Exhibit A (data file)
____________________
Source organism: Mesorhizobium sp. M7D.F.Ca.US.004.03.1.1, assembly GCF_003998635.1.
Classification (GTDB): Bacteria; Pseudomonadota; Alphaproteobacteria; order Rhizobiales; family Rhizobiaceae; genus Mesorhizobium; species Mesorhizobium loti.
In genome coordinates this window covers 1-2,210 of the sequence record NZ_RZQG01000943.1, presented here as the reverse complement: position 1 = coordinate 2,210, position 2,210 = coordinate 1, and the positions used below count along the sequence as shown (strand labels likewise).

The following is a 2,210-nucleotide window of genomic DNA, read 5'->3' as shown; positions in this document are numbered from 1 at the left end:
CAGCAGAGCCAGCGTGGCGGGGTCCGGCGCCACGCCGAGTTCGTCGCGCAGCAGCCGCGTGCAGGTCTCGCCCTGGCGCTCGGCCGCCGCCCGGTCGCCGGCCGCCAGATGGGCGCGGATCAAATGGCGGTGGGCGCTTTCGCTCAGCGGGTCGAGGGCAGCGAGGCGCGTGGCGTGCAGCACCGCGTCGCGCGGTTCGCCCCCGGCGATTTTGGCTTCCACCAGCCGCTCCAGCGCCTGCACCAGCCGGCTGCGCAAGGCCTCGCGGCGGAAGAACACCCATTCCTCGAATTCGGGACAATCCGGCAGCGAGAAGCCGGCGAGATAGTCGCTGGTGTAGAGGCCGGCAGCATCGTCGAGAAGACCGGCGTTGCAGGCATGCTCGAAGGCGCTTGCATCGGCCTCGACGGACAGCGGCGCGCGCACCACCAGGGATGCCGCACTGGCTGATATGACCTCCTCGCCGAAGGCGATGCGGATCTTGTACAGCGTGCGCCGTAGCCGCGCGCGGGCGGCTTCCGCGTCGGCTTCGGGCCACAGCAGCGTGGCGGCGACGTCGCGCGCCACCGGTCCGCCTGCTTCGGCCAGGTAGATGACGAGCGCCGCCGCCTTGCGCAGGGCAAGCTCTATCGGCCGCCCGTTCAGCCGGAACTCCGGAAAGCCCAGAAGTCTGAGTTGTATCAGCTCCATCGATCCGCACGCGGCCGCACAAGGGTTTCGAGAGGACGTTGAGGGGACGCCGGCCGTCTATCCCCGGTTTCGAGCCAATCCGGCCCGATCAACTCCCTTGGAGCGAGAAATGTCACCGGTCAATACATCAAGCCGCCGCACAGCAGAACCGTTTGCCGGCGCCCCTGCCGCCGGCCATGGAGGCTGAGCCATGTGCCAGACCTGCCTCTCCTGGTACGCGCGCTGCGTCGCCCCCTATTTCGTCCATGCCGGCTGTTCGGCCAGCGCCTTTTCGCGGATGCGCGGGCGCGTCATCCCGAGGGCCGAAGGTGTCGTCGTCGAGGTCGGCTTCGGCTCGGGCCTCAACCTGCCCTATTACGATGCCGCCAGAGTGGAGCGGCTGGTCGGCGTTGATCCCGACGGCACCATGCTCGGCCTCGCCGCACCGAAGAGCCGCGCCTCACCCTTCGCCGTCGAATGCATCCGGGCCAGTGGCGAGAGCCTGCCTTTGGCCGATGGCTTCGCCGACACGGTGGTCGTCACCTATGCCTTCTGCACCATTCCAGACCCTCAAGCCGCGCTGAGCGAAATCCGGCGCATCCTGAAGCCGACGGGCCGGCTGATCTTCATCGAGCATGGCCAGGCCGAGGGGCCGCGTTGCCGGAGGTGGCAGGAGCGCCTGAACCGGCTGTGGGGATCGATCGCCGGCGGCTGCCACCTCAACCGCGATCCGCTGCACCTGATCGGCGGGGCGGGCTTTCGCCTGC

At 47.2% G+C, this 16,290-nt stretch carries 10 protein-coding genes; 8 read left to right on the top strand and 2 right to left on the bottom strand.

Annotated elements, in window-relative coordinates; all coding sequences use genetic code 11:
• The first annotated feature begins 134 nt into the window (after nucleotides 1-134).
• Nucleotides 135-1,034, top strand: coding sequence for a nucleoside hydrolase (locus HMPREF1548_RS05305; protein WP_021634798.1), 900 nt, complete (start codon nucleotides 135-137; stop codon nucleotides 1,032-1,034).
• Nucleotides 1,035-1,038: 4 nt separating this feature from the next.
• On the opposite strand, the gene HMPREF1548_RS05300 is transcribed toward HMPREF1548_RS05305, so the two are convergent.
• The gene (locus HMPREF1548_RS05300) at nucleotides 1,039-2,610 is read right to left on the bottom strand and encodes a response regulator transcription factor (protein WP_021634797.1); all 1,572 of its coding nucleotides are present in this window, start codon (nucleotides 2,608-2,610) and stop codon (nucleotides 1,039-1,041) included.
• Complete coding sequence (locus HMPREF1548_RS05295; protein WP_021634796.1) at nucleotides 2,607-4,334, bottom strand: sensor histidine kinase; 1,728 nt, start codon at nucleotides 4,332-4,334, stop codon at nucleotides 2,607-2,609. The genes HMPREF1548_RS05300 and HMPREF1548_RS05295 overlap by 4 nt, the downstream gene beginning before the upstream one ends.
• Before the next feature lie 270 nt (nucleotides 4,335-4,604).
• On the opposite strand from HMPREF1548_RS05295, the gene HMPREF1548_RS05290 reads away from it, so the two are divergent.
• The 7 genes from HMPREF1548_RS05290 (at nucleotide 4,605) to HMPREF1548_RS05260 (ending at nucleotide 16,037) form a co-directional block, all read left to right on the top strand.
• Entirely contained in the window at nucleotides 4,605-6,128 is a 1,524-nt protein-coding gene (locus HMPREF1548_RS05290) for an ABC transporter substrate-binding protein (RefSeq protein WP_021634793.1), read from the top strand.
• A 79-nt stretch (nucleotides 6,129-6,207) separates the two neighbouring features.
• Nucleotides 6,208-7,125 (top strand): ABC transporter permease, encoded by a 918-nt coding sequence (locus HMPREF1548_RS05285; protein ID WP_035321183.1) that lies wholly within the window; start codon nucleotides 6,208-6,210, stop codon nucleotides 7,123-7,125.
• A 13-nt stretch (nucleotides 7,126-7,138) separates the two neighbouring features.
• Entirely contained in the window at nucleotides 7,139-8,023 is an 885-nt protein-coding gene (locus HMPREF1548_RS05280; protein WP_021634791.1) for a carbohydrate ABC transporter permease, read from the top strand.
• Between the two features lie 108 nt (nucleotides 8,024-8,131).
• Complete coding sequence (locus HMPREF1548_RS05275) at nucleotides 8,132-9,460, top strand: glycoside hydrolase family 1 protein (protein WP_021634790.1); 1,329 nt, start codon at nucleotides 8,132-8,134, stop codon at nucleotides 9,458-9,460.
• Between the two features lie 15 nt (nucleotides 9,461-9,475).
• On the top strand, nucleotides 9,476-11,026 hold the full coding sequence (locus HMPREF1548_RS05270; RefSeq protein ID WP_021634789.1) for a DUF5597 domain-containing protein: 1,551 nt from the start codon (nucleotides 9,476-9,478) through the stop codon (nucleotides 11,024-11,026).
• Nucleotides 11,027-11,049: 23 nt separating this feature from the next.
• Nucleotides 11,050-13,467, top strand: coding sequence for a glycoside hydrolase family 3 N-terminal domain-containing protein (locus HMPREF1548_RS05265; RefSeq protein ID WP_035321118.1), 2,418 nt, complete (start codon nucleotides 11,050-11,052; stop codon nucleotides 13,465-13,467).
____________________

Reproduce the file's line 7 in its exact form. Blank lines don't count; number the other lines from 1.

Annotated elements, in window-relative coordinates; all coding sequences use genetic code 11: